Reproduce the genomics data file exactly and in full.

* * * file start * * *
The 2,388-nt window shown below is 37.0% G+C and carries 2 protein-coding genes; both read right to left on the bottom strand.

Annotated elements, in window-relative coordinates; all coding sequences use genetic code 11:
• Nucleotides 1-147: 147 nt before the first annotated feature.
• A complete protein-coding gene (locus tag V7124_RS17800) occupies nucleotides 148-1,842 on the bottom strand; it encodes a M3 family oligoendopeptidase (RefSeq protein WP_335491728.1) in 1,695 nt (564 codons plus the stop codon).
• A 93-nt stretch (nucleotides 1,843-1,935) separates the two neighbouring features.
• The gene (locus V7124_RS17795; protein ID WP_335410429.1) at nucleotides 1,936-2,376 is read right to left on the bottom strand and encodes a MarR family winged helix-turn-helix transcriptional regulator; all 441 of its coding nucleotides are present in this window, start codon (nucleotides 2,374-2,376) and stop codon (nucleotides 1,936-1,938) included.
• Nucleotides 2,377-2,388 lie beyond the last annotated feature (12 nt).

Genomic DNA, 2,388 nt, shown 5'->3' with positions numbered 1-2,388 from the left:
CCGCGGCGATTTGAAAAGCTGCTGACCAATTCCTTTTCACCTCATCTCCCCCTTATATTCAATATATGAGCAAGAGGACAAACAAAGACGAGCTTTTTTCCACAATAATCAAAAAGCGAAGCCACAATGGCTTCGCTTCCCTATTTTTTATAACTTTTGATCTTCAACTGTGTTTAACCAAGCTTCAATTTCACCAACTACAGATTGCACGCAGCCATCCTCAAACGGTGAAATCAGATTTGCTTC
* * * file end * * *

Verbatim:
The 2,388-nt window shown below is 37.0% G+C and carries 2 protein-coding genes; both read right to left on the bottom strand.

Annotated elements, in window-relative coordinates; all coding sequences use genetic code 11:
• Nucleotides 1-147: 147 nt before the first annotated feature.
• A complete protein-coding gene (locus tag V7124_RS17800) occupies nucleotides 148-1,842 on the bottom strand; it encodes a M3 family oligoendopeptidase (RefSeq protein WP_335491728.1) in 1,695 nt (564 codons plus the stop codon).
• A 93-nt stretch (nucleotides 1,843-1,935) separates the two neighbouring features.
• The gene (locus V7124_RS17795; protein ID WP_335410429.1) at nucleotides 1,936-2,376 is read right to left on the bottom strand and encodes a MarR family winged helix-turn-helix transcriptional regulator; all 441 of its coding nucleotides are present in this window, start codon (nucleotides 2,374-2,376) and stop codon (nucleotides 1,936-1,938) included.
• Nucleotides 2,377-2,388 lie beyond the last annotated feature (12 nt).

Genomic DNA, 2,388 nt, shown 5'->3' with positions numbered 1-2,388 from the left:
CCGCGGCGATTTGAAAAGCTGCTGACCAATTCCTTTTCACCTCATCTCCCCCTTATATTCAATATATGAGCAAGAGGACAAACAAAGACGAGCTTTTTTCCACAATAATCAAAAAGCGAAGCCACAATGGCTTCGCTTCCCTATTTTTTATAACTTTTGATCTTCAACTGTGTTTAACCAAGCTTCAATTTCACCAACTACAGATTGCACGCAGCCATCCTCAAACGGTGAAATCAGATTTGCTTC